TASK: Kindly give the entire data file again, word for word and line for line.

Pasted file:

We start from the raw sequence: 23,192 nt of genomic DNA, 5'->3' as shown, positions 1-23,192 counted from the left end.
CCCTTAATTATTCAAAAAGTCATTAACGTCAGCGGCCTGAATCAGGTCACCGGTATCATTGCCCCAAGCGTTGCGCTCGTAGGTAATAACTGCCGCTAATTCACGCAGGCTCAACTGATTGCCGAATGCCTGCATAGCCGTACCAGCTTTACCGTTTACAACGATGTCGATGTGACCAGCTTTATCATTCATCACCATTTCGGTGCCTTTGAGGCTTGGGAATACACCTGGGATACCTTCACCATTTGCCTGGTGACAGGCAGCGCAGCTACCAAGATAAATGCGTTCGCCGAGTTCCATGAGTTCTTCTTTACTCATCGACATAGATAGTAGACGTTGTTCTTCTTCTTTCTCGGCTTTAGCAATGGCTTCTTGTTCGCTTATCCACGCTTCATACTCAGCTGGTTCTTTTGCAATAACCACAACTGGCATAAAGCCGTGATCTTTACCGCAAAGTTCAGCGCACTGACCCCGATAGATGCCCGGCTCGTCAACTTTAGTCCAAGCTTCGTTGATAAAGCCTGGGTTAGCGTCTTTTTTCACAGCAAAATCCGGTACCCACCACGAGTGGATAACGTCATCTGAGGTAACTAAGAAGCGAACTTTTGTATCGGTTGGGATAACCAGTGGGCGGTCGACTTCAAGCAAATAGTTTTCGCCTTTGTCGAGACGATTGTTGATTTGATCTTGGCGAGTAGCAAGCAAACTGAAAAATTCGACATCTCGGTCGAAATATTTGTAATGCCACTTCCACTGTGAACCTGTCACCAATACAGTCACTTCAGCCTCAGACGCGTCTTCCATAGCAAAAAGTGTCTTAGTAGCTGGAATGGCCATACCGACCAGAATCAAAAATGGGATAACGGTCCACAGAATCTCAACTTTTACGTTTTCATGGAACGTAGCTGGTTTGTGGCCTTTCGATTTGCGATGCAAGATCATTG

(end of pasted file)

We start from the raw sequence: 23,192 nt of genomic DNA, 5'->3' as shown, positions 1-23,192 counted from the left end.
CCCTTAATTATTCAAAAAGTCATTAACGTCAGCGGCCTGAATCAGGTCACCGGTATCATTGCCCCAAGCGTTGCGCTCGTAGGTAATAACTGCCGCTAATTCACGCAGGCTCAACTGATTGCCGAATGCCTGCATAGCCGTACCAGCTTTACCGTTTACAACGATGTCGATGTGACCAGCTTTATCATTCATCACCATTTCGGTGCCTTTGAGGCTTGGGAATACACCTGGGATACCTTCACCATTTGCCTGGTGACAGGCAGCGCAGCTACCAAGATAAATGCGTTCGCCGAGTTCCATGAGTTCTTCTTTACTCATCGACATAGATAGTAGACGTTGTTCTTCTTCTTTCTCGGCTTTAGCAATGGCTTCTTGTTCGCTTATCCACGCTTCATACTCAGCTGGTTCTTTTGCAATAACCACAACTGGCATAAAGCCGTGATCTTTACCGCAAAGTTCAGCGCACTGACCCCGATAGATGCCCGGCTCGTCAACTTTAGTCCAAGCTTCGTTGATAAAGCCTGGGTTAGCGTCTTTTTTCACAGCAAAATCCGGTACCCACCACGAGTGGATAACGTCATCTGAGGTAACTAAGAAGCGAACTTTTGTATCGGTTGGGATAACCAGTGGGCGGTCGACTTCAAGCAAATAGTTTTCGCCTTTGTCGAGACGATTGTTGATTTGATCTTGGCGAGTAGCAAGCAAACTGAAAAATTCGACATCTCGGTCGAAATATTTGTAATGCCACTTCCACTGTGAACCTGTCACCAATACAGTCACTTCAGCCTCAGACGCGTCTTCCATAGCAAAAAGTGTCTTAGTAGCTGGAATGGCCATACCGACCAGAATCAAAAATGGGATAACGGTCCACAGAATCTCAACTTTTACGTTTTCATGGAACGTAGCTGGTTTGTGGCCTTTCGATTTGCGATGCAAGATCATTG